• 94p

The features of a vintage gifted with such a personality as 2003 will inevitably make their way into the wine, as they should. Actually, such an extreme vintage can sometimes even be considered too forceful. This is exactly where my challenge lies: finding the perfect balance between the expression of the vintage and the singularity of Dom Pérignon, turning a contrast into a resonance. In this specific case, the richness and intensity of the vintage responds to the usual vibrancy and tactile presence of Dom Pérignon. In my tasting notes, desciptors such as spices, candied fruits or licorice, although not altogether foreign to Dom Pérignon, convey the uniqueness of the vintage; whereas Dom Pérignon asserts itself through briny, smoky notes on the nose, and its signature minerality on the palate.

We were greeted at the door with a glass of 2003 Dom Perignon– not California, but no one was complaining!  This newest release from the legendary Champagne house came from one of the warmest growing seasons on record in France.  The wine offered aromas of toasty brioche and the typical fine mousse of bubbles on the entry.  Very graceful on the palate, with mellow orchard fruit, more toast and almond influences into the finish.  A hint of citrus, but generally round, ripe and very easy to drink.  Perhaps it was the heat of the vintage, but this young wine showed muted acidity and tasted surprisingly mature.  Very inviting to drink now!  I’d cellar the 2000 Dom and drink this one- it’s ready.

"This is a bold champagne with loads of brioche, apricots, tropical fruit, low acidity, round and full. Interesting."
  • 94p
Pale lemon yellow, tiny bubbles. Apples, minerals, more focused than earlier bottles on the nose. Fresher acidity and tighter mousse as well, even if not tight compared to other vintages, more elegant and nuanced than before. 93
  • 93p
Dom Perignon 2003 Open and intense nose. Starts out very bready with classic home made brioche, ripe pears and apples, candied lemons, caster sugar and gun powder. Very rich nose that mellows with air without real gain. Full bodied and lush at first but seems to lack some stuffing on the finish. Then with air it calms down, ads length and appears more balanced though sweetish. Ripe and rich with apparent brioche notes and ripe fruit from you garden trees. Hedonistic in every sense and constantly changing, though not necessarily in a good way. Needs time for sure. I’ve scored it both higher and lower in the past. Tasted 10+ times with inconsistent notes. Drink 2020-2030 91p.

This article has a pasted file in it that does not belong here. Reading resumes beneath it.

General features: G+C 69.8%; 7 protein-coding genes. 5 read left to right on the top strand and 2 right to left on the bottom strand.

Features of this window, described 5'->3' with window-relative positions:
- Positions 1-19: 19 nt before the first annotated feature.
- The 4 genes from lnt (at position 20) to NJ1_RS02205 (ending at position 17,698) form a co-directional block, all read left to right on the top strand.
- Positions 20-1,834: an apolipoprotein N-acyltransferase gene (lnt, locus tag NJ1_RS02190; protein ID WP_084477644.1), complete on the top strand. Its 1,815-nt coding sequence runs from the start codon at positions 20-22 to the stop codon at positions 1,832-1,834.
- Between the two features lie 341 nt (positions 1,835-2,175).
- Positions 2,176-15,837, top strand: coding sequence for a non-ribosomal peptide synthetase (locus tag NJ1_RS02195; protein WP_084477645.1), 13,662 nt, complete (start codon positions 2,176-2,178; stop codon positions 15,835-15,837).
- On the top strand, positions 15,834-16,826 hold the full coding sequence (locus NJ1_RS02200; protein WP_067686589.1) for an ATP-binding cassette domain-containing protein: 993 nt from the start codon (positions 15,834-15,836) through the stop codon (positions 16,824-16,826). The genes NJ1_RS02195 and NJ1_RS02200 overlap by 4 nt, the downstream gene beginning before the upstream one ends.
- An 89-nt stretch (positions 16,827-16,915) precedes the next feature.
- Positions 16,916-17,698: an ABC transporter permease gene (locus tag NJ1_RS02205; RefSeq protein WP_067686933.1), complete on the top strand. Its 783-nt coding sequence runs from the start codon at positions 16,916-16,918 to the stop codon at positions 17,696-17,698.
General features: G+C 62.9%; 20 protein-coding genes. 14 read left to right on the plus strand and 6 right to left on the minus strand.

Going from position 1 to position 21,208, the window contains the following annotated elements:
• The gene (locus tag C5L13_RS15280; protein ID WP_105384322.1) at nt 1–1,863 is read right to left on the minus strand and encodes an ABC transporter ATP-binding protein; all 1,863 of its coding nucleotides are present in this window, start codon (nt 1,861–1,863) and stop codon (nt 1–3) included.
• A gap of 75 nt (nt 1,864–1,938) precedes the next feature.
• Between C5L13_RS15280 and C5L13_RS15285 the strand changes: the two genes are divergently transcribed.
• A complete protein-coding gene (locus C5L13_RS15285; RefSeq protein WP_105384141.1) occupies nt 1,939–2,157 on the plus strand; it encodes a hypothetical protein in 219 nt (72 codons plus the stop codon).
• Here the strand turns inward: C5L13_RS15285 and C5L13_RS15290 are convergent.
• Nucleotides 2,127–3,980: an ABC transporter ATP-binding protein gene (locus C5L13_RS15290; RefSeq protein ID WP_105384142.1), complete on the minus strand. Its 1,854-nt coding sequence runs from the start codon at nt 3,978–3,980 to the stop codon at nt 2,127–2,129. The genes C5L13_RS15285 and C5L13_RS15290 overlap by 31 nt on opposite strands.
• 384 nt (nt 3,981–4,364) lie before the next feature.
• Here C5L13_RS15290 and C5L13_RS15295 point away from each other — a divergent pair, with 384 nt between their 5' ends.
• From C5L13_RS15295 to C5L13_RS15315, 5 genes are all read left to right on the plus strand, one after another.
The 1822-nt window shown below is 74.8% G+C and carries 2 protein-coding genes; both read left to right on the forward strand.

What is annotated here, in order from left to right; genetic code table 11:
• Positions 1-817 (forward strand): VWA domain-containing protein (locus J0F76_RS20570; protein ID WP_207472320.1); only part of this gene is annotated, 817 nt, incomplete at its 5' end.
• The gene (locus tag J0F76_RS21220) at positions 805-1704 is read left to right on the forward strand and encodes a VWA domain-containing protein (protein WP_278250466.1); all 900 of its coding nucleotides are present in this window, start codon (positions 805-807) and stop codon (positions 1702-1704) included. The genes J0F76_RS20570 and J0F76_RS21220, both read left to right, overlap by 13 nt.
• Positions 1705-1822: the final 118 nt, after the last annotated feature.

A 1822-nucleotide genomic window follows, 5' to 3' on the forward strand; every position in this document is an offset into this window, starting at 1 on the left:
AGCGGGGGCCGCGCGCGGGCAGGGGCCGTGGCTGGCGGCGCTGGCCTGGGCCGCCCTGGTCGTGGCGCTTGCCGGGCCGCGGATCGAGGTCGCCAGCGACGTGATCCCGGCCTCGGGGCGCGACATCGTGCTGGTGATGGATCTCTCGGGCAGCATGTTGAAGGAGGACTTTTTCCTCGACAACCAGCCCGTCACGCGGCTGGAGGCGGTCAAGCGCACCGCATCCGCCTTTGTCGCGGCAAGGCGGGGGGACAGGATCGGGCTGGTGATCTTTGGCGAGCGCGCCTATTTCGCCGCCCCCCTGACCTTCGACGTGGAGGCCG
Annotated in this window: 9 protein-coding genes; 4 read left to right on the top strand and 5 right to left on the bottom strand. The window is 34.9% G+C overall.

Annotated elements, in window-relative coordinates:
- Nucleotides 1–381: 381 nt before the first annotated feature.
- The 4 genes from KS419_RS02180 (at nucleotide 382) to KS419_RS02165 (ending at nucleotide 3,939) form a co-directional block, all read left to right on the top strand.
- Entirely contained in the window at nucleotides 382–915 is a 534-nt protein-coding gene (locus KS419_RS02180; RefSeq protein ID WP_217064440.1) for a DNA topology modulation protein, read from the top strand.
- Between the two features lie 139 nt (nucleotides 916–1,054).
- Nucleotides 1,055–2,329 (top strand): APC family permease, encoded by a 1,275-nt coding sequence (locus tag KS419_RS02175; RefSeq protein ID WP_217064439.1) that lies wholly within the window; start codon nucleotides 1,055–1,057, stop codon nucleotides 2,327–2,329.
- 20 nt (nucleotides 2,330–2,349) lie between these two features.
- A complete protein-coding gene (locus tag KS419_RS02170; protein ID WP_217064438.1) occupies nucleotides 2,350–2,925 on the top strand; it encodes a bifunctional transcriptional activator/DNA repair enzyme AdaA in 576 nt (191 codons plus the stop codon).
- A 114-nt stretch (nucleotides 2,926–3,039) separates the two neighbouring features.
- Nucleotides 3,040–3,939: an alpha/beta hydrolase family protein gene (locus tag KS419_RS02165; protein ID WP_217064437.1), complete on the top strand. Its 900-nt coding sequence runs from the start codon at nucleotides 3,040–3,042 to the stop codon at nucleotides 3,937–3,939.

• 91p
Ulkonäkö: Heleä, vihertävä Tuoksu: Roteva, kermainen, aavistuksen paahtunut, trooppisen hedelmäinen Maku: Kuiva, täyteläinen, roteva, ryhdikäs Hiukan totinen Champagne, Ranska Rypäleet: Chardonnay, Pinot Noir Sokeri: 6 g/l Tuotenumero: 589407 Hinta: 142,90 euroa
  • 89p
Load more notes



Reims, Champagne

Vintage Quality

Above Average

Value For Money

Very good

Investment potential

No Potential

Fake factory


Glass time


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Wine Moments

Here you can see wine moments from tastingbook users. or to see wine moments from your world.

 Pekka Nuikki / Founder of the Fine Wine Magazines, Pro (Finland)  tasted  Dom Pérignon 2003  ( Moët & Chandon )

"Wonderful Dom Perignon tasting, 16 vintages agains other great champagnes from the same vintages and the best champagne was 1979 Pommery Cuvée Louise:)..average 98 points!...very close 1973 Cristal and Dom Perignon 1996 enoteque."

8y 6m ago

 Edward Cuvée, Pro (Finland)  tasted  Dom Pérignon 2003  ( Moët & Chandon )

"DP rosé 2002 will be great in 5-years. Henriot rosé get it drink it!!!!!"

8y 6m ago

 Edward Cuvée, Pro (Finland)  tasted  Dom Pérignon 2003  ( Moët & Chandon )

"some normi kulutus. loving comtes "

8y 6m ago

 Juha Lihtonen / The Best Scandinavian Sommelier 2003, Pro (Finland)  tasted  Dom Pérignon 2003  ( Moët & Chandon )

"Nice flight - 1971 a killer this time!"

9y 18d ago

 Edward Cuvée, Pro (Finland)  tasted  Dom Pérignon 2003  ( Moët & Chandon )

"1969 was amazing 98p and 1934 runnerup with 97p. "

9y 18d ago

 Pekka Nuikki / Founder of the Fine Wine Magazines, Pro (Finland)  tasted  Dom Pérignon 2003  ( Moët & Chandon )

"Great tasting, the best vintage was 1971."

9y 18d ago

 Essi Avellan MW , Wine Writer (Finland)  tasted  Dom Pérignon 2003  ( Moët & Chandon )

"Good bottles, Edward (and Romsku)"

9y 18d ago